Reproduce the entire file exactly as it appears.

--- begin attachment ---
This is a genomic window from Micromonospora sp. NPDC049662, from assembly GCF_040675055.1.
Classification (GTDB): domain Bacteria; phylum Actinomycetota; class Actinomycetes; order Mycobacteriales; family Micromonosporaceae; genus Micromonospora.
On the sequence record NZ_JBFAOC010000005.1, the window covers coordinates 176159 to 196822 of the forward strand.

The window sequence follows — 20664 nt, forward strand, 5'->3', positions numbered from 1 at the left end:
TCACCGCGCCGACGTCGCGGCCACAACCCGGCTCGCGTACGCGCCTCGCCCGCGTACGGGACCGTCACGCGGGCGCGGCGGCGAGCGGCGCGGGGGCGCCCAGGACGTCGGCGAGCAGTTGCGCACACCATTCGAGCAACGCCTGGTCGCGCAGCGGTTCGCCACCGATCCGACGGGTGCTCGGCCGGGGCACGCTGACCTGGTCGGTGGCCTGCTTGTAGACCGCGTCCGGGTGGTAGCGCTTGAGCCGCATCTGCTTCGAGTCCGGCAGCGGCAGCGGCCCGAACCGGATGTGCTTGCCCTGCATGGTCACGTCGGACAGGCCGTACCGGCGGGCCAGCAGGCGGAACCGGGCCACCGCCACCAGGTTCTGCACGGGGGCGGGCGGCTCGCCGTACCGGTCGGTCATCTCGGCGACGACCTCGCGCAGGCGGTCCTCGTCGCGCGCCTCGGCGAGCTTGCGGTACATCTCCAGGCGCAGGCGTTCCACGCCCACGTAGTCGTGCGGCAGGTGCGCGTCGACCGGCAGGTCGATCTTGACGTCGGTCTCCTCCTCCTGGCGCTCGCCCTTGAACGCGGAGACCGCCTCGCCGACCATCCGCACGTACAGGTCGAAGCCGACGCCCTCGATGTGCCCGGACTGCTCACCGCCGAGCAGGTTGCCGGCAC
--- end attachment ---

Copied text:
This is a genomic window from Micromonospora sp. NPDC049662, from assembly GCF_040675055.1.
Classification (GTDB): domain Bacteria; phylum Actinomycetota; class Actinomycetes; order Mycobacteriales; family Micromonosporaceae; genus Micromonospora.
On the sequence record NZ_JBFAOC010000005.1, the window covers coordinates 176159 to 196822 of the forward strand.

The window sequence follows — 20664 nt, forward strand, 5'->3', positions numbered from 1 at the left end:
TCACCGCGCCGACGTCGCGGCCACAACCCGGCTCGCGTACGCGCCTCGCCCGCGTACGGGACCGTCACGCGGGCGCGGCGGCGAGCGGCGCGGGGGCGCCCAGGACGTCGGCGAGCAGTTGCGCACACCATTCGAGCAACGCCTGGTCGCGCAGCGGTTCGCCACCGATCCGACGGGTGCTCGGCCGGGGCACGCTGACCTGGTCGGTGGCCTGCTTGTAGACCGCGTCCGGGTGGTAGCGCTTGAGCCGCATCTGCTTCGAGTCCGGCAGCGGCAGCGGCCCGAACCGGATGTGCTTGCCCTGCATGGTCACGTCGGACAGGCCGTACCGGCGGGCCAGCAGGCGGAACCGGGCCACCGCCACCAGGTTCTGCACGGGGGCGGGCGGCTCGCCGTACCGGTCGGTCATCTCGGCGACGACCTCGCGCAGGCGGTCCTCGTCGCGCGCCTCGGCGAGCTTGCGGTACATCTCCAGGCGCAGGCGTTCCACGCCCACGTAGTCGTGCGGCAGGTGCGCGTCGACCGGCAGGTCGATCTTGACGTCGGTCTCCTCCTCCTGGCGCTCGCCCTTGAACGCGGAGACCGCCTCGCCGACCATCCGCACGTACAGGTCGAAGCCGACGCCCTCGATGTGCCCGGACTGCTCACCGCCGAGCAGGTTGCCGGCAC